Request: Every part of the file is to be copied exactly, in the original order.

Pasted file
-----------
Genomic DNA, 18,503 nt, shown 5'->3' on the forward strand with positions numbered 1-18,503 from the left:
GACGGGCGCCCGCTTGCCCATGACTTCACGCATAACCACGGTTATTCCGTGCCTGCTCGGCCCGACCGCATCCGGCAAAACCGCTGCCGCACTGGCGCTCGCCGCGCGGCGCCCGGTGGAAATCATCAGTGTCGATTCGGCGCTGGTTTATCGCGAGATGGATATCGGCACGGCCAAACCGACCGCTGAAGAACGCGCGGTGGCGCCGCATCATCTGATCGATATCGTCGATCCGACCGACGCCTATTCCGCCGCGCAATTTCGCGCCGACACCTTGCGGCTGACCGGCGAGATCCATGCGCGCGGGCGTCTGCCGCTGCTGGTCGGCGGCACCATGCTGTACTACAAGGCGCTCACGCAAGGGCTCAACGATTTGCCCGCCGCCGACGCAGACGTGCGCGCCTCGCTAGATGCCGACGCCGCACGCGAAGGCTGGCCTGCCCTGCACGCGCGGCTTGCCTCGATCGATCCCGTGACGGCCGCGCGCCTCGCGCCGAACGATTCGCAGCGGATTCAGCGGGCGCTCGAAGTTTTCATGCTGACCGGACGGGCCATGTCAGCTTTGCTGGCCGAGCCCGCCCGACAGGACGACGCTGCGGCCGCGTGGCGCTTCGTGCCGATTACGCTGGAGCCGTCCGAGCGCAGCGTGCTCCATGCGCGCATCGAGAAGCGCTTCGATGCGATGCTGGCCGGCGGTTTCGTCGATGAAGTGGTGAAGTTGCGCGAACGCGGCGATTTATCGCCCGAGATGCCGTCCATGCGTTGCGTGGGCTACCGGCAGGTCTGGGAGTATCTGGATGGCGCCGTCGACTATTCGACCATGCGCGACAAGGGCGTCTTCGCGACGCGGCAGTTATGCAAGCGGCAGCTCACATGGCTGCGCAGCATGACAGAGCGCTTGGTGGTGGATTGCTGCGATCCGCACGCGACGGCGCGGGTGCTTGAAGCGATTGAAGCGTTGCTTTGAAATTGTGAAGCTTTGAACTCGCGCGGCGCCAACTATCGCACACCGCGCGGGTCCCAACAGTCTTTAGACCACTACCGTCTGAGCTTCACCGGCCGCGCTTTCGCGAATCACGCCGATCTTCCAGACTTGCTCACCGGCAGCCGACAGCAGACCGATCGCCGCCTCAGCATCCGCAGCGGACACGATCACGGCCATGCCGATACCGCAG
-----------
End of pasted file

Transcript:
Genomic DNA, 18,503 nt, shown 5'->3' on the forward strand with positions numbered 1-18,503 from the left:
GACGGGCGCCCGCTTGCCCATGACTTCACGCATAACCACGGTTATTCCGTGCCTGCTCGGCCCGACCGCATCCGGCAAAACCGCTGCCGCACTGGCGCTCGCCGCGCGGCGCCCGGTGGAAATCATCAGTGTCGATTCGGCGCTGGTTTATCGCGAGATGGATATCGGCACGGCCAAACCGACCGCTGAAGAACGCGCGGTGGCGCCGCATCATCTGATCGATATCGTCGATCCGACCGACGCCTATTCCGCCGCGCAATTTCGCGCCGACACCTTGCGGCTGACCGGCGAGATCCATGCGCGCGGGCGTCTGCCGCTGCTGGTCGGCGGCACCATGCTGTACTACAAGGCGCTCACGCAAGGGCTCAACGATTTGCCCGCCGCCGACGCAGACGTGCGCGCCTCGCTAGATGCCGACGCCGCACGCGAAGGCTGGCCTGCCCTGCACGCGCGGCTTGCCTCGATCGATCCCGTGACGGCCGCGCGCCTCGCGCCGAACGATTCGCAGCGGATTCAGCGGGCGCTCGAAGTTTTCATGCTGACCGGACGGGCCATGTCAGCTTTGCTGGCCGAGCCCGCCCGACAGGACGACGCTGCGGCCGCGTGGCGCTTCGTGCCGATTACGCTGGAGCCGTCCGAGCGCAGCGTGCTCCATGCGCGCATCGAGAAGCGCTTCGATGCGATGCTGGCCGGCGGTTTCGTCGATGAAGTGGTGAAGTTGCGCGAACGCGGCGATTTATCGCCCGAGATGCCGTCCATGCGTTGCGTGGGCTACCGGCAGGTCTGGGAGTATCTGGATGGCGCCGTCGACTATTCGACCATGCGCGACAAGGGCGTCTTCGCGACGCGGCAGTTATGCAAGCGGCAGCTCACATGGCTGCGCAGCATGACAGAGCGCTTGGTGGTGGATTGCTGCGATCCGCACGCGACGGCGCGGGTGCTTGAAGCGATTGAAGCGTTGCTTTGAAATTGTGAAGCTTTGAACTCGCGCGGCGCCAACTATCGCACACCGCGCGGGTCCCAACAGTCTTTAGACCACTACCGTCTGAGCTTCACCGGCCGCGCTTTCGCGAATCACGCCGATCTTCCAGACTTGCTCACCGGCAGCCGACAGCAGACCGATCGCCGCCTCAGCATCCGCAGCGGACACGATCACGGCCATGCCGATACCGCAG